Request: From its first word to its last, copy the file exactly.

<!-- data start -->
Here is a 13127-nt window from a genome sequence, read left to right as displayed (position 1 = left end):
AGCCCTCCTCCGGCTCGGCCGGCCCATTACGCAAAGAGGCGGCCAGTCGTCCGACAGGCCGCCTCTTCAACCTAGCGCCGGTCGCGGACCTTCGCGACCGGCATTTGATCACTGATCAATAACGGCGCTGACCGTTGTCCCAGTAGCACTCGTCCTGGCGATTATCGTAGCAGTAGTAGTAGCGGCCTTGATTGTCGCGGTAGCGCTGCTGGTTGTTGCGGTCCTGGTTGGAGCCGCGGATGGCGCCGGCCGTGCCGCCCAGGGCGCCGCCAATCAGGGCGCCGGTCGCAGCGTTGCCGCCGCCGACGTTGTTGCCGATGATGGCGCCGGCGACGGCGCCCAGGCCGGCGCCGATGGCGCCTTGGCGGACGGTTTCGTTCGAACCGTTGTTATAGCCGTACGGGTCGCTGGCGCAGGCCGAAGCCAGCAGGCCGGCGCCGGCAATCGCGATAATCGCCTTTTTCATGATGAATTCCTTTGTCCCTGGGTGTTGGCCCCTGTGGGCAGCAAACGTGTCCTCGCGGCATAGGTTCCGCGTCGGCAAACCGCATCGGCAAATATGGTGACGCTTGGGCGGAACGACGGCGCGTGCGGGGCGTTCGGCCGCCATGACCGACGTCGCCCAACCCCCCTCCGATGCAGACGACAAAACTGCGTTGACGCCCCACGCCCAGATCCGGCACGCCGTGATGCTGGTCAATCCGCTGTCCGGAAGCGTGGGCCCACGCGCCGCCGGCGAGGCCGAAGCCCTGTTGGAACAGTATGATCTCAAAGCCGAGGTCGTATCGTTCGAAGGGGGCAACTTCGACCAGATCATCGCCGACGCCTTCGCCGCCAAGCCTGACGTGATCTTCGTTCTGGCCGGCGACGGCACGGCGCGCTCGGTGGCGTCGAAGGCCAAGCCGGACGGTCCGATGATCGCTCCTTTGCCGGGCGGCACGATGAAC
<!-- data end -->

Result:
Here is a 13127-nt window from a genome sequence, read left to right as displayed (position 1 = left end):
AGCCCTCCTCCGGCTCGGCCGGCCCATTACGCAAAGAGGCGGCCAGTCGTCCGACAGGCCGCCTCTTCAACCTAGCGCCGGTCGCGGACCTTCGCGACCGGCATTTGATCACTGATCAATAACGGCGCTGACCGTTGTCCCAGTAGCACTCGTCCTGGCGATTATCGTAGCAGTAGTAGTAGCGGCCTTGATTGTCGCGGTAGCGCTGCTGGTTGTTGCGGTCCTGGTTGGAGCCGCGGATGGCGCCGGCCGTGCCGCCCAGGGCGCCGCCAATCAGGGCGCCGGTCGCAGCGTTGCCGCCGCCGACGTTGTTGCCGATGATGGCGCCGGCGACGGCGCCCAGGCCGGCGCCGATGGCGCCTTGGCGGACGGTTTCGTTCGAACCGTTGTTATAGCCGTACGGGTCGCTGGCGCAGGCCGAAGCCAGCAGGCCGGCGCCGGCAATCGCGATAATCGCCTTTTTCATGATGAATTCCTTTGTCCCTGGGTGTTGGCCCCTGTGGGCAGCAAACGTGTCCTCGCGGCATAGGTTCCGCGTCGGCAAACCGCATCGGCAAATATGGTGACGCTTGGGCGGAACGACGGCGCGTGCGGGGCGTTCGGCCGCCATGACCGACGTCGCCCAACCCCCCTCCGATGCAGACGACAAAACTGCGTTGACGCCCCACGCCCAGATCCGGCACGCCGTGATGCTGGTCAATCCGCTGTCCGGAAGCGTGGGCCCACGCGCCGCCGGCGAGGCCGAAGCCCTGTTGGAACAGTATGATCTCAAAGCCGAGGTCGTATCGTTCGAAGGGGGCAACTTCGACCAGATCATCGCCGACGCCTTCGCCGCCAAGCCTGACGTGATCTTCGTTCTGGCCGGCGACGGCACGGCGCGCTCGGTGGCGTCGAAGGCCAAGCCGGACGGTCCGATGATCGCTCCTTTGCCGGGCGGCACGATGAAC